Till I die I'm still screamin' that... Driver Verifier is probably the best damn feature in Windows since the IRP. Exercising your driver aggressively, with all the Driver Verifier options enabled (except perhaps low-resource simulation), is one of the most basic things that any developer can do to help ensure driver quality.
One of my personal favorite featues provided by Driver Verifier is Deadlock Verification, which was implemented starting in Windows XP. This feature monitors your driver's use of Spinlocks, mutexes, and fast mutexes and builds the graph that represents the implied locking hierarchy implemented by your driver. Whenever Deadlock Verification finds what appears to be a violation of the implied hierarchy, it crashes the system with a bugcheck code of 0xC4 (ha ha "C4"... Like the explosive, get it?), and a parameter 1 value between 0x1000 and 0x1007.
Just to be clear, what this means is that when enabled, Deadlock Verifier watches your driver as it runs, and records the various locks that your driver acquires. When multiple locks are acquired simultaneously, Deadlock Verifier also notes the order in which they have been acquired. So, let's say for example that your driver uses two spinlocks: One named "fred" and the other named "bob". If your driver at some point acquires both of these spinlocks simultaneously, first acquring bob and then acquring fred, Deadlock Verifier will note this. If later, your driver acquires both of these locks again, but does so in the opposite order -- first acquiring fred and next acquiring bob, you have a locking hierarchy violation, that could potentially lead to a nasty deadlock. As a result, when Deadlock Verifier notices this, it'll slap you with a bugcheck 0xC4, in this case with Parameter 1 set to 0x1001.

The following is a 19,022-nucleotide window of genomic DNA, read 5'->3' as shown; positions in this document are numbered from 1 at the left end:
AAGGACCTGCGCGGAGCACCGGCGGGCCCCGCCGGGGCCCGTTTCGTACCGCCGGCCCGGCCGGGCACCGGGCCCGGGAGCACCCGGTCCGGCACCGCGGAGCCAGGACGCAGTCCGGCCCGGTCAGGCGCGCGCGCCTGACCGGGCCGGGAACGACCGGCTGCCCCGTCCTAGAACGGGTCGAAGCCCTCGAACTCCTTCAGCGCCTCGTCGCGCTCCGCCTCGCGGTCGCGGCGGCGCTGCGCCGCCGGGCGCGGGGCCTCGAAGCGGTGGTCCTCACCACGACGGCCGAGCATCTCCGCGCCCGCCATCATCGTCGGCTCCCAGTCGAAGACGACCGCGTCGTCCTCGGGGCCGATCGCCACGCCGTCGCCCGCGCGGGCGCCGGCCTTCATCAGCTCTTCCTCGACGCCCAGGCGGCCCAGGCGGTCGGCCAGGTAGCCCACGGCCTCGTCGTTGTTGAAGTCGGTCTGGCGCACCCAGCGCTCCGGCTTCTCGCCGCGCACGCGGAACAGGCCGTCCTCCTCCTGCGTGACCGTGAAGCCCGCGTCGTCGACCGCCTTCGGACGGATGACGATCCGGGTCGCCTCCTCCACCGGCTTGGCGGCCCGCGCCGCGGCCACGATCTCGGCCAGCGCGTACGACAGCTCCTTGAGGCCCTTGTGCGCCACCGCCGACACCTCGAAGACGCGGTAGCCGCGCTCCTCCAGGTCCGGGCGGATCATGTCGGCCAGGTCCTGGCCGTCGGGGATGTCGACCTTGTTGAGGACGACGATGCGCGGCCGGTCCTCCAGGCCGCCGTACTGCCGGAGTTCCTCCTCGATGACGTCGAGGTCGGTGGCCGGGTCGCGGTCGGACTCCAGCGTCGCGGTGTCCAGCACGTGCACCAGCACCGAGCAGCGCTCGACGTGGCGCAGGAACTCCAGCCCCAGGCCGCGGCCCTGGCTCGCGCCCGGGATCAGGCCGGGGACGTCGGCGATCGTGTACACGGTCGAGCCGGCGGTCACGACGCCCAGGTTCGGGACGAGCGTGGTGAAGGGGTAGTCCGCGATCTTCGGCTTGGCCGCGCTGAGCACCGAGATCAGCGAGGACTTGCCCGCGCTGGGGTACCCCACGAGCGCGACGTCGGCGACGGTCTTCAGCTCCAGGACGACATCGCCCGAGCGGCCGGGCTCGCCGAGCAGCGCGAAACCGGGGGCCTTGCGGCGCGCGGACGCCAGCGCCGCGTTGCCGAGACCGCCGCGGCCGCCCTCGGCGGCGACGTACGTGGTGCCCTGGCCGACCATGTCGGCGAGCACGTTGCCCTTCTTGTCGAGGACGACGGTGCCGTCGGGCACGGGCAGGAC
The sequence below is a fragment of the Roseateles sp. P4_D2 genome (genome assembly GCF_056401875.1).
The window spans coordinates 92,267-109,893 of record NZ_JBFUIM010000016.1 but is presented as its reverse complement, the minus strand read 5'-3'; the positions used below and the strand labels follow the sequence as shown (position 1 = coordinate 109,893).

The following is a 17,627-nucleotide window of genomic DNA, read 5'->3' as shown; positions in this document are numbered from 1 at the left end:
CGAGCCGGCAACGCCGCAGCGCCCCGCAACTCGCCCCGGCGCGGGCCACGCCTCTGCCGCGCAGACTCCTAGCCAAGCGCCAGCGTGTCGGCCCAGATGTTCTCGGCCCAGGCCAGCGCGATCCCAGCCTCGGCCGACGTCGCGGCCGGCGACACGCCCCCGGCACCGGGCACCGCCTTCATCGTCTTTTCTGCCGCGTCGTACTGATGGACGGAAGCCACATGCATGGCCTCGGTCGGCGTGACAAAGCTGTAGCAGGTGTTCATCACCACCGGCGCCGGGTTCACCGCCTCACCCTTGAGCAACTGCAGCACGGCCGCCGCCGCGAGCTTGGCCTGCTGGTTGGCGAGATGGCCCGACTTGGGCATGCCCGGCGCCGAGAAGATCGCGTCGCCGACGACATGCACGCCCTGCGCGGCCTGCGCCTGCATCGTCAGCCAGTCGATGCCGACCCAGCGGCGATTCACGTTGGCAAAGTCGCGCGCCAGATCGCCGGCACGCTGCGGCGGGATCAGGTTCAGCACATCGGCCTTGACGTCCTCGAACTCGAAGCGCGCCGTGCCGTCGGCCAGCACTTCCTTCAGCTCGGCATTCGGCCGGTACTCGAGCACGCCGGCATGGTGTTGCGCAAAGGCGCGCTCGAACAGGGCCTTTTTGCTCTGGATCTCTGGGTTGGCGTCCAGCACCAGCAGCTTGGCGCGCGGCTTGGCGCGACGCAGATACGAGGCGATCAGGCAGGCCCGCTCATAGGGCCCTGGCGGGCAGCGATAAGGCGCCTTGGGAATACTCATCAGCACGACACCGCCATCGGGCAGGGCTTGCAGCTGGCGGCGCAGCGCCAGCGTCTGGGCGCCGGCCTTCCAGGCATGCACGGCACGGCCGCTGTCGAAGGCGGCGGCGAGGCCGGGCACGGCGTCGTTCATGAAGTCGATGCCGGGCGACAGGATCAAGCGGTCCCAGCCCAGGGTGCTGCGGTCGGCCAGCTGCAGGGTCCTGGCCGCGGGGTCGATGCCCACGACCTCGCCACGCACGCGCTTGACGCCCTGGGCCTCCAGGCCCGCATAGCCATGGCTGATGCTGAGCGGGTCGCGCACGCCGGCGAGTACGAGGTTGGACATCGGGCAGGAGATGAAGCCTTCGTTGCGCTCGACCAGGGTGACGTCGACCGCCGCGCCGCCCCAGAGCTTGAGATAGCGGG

Whenever you get a Deadlock Verifier related bugcheck, you use the !deadlock command in WinDbg to get more information about the violation. You'll get all sorts of cool information, including the locks and their types.
I'm sure you're thinking that this is all great, and it is. But there's a gotcha for those of us who've been relying on this feature: In uniprocessor builds of Windows-64 for the x64 processors (that is, AMD64 and Intel EM64T), you can request that Deadlock Verifier be enabled in Driver Verifier, but it never actually gets turned on.
Before you go all whiney on me, this isn't a bug in Windows. I hear it has something to do with compiler optimizations and such. In any case, I don't expect it to get changed any time soon.
The work-around? Make sure you test with Deadlock Verifier enabled on x86 systems, either uniprocessor or multiprocessor, or test (like you should be doing anyhow) with Deadlock Verifier enabled on multiprocessor x64 systems. Better yet, do what we've been telling you to do for years: Test your driver with the checked build of the kernel and HAL. Because the checked versions are always multiprocessor enabled, there's no problem!